How does a national agency support the effective implementation of evidence, particularly at scale? Learn how the Australian Education Research Organisation (AERO) plans to address the implementation challenge.
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In the health sector, research suggests it takes about 17 years to close the gap between what we ‘know’ and what we ‘do’. If that holds true for education, that’s a long time for children and young people to not have access to the best teaching and learning practices we know about today.

An effective education evidence body, such as AERO, can significantly shorten this time lag by filling critical knowledge gaps, translating evidence into accessible formats, and supporting educators and policymakers to implement evidence well. It is this last component that will ultimately enable AERO to achieve our vision of improving excellent and equitable outcomes for all children and young people. 

But how does AERO as a national agency support the effective implementation of evidence, particularly at scale?

Firstly, we need to understand our unique context and the factors that affect our approaches to supporting implementation. Secondly, we want to build on the valuable lessons of other global evidence intermediaries by using the Centre for Evidence and Implementation (CEI) review into previous major, system-level efforts to cultivate evidence-based practice. Thirdly, we recognise the value in not only using the successes and failures of other evidence intermediaries, but also the need to work with our stakeholders to trial and adapt implementation strategies that are tailored to local Australian contexts.   

Practitioners, educators, leaders and policymakers need support to implement evidence well. However, there is limited Australian evidence on the best approaches to implementation, particularly across a large number of schools or early childhood education and care (ECEC) settings.  

Drawing on the literature from implementation science, professional learning, evidence use and behaviour change, we know that efforts to change policy and practice require targeted resources, time and scaffolding. But as a national agency we recognise the challenge of being able to provide direct support on a large scale across Australia.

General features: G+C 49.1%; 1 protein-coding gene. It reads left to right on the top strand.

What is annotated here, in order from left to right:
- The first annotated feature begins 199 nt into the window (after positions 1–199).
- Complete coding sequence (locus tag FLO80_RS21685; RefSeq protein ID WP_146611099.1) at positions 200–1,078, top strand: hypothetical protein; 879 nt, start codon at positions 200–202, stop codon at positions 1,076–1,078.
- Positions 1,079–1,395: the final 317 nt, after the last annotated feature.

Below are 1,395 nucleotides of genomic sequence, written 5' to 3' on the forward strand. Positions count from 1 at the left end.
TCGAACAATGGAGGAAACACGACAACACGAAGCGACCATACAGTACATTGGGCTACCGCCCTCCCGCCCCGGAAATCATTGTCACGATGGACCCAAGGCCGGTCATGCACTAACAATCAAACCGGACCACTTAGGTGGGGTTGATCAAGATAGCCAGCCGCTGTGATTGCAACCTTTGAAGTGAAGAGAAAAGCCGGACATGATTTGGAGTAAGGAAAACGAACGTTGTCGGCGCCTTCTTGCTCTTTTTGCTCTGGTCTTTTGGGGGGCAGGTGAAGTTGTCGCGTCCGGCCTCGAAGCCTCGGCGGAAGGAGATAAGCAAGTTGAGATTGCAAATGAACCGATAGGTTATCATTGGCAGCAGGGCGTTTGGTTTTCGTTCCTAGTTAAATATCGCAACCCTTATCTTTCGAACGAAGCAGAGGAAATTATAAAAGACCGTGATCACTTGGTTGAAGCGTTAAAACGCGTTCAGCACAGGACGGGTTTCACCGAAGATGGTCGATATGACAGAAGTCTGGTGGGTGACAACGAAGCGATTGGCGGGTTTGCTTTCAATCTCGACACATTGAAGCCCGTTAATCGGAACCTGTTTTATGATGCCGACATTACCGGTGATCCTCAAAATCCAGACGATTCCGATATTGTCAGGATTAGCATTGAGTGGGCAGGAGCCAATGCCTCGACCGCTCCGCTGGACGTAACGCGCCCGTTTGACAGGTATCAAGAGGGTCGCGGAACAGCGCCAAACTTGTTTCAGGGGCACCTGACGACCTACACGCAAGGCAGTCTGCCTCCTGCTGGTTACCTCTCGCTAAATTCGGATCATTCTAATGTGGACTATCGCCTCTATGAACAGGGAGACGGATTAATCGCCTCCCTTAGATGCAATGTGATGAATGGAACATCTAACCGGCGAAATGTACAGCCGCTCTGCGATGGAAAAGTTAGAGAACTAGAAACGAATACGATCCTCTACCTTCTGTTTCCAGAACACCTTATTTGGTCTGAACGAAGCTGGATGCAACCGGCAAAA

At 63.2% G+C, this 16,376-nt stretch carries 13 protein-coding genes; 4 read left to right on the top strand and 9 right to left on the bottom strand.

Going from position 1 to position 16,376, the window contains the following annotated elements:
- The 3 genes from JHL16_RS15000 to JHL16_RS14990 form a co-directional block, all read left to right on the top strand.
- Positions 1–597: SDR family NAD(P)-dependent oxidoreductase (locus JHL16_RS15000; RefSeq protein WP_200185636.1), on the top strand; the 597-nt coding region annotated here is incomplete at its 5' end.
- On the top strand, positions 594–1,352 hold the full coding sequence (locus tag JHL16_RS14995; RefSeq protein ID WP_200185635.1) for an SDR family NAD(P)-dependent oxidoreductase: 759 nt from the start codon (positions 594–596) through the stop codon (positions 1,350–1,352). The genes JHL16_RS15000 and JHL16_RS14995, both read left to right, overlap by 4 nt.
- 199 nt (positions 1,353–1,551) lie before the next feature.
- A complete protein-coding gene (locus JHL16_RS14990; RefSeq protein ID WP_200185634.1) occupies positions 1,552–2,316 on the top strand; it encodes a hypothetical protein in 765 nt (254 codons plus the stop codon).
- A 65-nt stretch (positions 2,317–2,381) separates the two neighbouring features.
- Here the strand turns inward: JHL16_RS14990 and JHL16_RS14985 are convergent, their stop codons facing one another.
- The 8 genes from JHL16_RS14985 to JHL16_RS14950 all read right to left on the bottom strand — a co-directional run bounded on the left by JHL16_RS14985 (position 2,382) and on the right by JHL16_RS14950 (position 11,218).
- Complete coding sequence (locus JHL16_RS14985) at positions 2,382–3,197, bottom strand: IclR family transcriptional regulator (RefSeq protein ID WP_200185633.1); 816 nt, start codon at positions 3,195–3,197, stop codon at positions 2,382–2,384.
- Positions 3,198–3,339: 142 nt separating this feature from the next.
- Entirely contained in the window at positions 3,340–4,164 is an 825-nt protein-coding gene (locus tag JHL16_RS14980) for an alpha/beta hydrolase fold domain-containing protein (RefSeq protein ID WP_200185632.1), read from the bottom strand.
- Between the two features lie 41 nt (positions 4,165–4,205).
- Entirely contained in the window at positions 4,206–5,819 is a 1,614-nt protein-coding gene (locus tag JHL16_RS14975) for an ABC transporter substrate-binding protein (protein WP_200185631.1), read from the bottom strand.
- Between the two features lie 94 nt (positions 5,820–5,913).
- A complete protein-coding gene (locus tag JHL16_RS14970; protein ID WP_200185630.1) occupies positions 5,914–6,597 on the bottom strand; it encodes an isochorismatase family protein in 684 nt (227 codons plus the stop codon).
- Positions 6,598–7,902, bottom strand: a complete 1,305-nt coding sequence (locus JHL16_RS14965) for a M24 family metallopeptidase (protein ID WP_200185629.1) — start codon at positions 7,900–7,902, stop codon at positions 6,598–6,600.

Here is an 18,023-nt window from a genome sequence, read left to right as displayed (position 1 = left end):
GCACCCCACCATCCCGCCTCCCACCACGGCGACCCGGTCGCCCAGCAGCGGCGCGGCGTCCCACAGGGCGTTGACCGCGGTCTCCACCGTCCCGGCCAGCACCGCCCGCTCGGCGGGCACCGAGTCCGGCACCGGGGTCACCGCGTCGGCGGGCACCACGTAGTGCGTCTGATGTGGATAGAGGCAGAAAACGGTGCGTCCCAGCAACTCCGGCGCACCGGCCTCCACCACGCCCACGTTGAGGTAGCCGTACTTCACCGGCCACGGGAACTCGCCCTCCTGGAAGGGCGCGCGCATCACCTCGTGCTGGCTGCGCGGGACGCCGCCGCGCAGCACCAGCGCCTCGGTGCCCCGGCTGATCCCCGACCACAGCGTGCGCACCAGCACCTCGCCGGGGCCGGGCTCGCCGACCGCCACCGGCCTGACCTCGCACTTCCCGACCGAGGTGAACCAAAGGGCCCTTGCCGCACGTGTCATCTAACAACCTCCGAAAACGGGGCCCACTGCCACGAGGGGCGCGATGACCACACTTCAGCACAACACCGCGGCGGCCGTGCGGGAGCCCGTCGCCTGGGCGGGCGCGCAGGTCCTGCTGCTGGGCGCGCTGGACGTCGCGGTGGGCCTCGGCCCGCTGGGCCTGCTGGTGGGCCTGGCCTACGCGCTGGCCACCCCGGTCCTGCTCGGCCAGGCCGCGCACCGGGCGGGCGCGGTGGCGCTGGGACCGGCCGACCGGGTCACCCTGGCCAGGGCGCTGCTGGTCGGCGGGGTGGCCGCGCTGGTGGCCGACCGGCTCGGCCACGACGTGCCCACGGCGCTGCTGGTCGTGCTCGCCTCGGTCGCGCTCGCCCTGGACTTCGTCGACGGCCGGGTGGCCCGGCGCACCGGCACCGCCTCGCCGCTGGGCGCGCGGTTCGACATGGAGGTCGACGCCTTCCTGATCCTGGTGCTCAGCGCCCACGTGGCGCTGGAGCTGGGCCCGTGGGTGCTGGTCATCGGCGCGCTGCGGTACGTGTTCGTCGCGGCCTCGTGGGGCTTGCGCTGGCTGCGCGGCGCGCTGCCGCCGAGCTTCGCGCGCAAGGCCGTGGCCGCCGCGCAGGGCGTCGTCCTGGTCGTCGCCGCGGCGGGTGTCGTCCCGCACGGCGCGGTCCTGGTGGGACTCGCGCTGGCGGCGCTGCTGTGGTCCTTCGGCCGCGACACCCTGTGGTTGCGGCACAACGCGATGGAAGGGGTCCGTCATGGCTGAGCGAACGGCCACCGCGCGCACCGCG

After much consultation and deliberation, we see AERO playing a number of important roles in enabling the effective implementation of evidence in policy and practice:

  1. AERO will rigorously investigate the best implementation approaches for using evidence and evidence-based practices in policy and practice settings, and publish these findings for policymakers and practitioners to learn from and integrate.
  2. AERO will synthesise and translate high-quality evidence into relevant and accessible formats, including resources and tools to support the implementation of evidence.
  3. AERO will extend the work on some of our research projects and partner with a small number of schools and ECEC services to directly support and learn about effective approaches to implementation on the ground, where it matters most.
  4. AERO will use the evidence from our research into implementation in schools and ECEC settings, to provide advice and guidance to education systems and sectors on large-scale implementation and change.

Through these activities, and learning and adapting over time, AERO aims to effectively address the evidence implementation challenge. However, the most critical part is working alongside teachers, educators, leaders and policymakers as the implementers of evidence.

Are you up for the challenge? We are.  

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The Centre for Evidence and Implementation (CEI) worked with AERO to examine 'what works' for evidence intermediaries and the barriers and enablers to implementing evidence in education. 

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Written by Shani Prendergast, Australian Education Research Organisation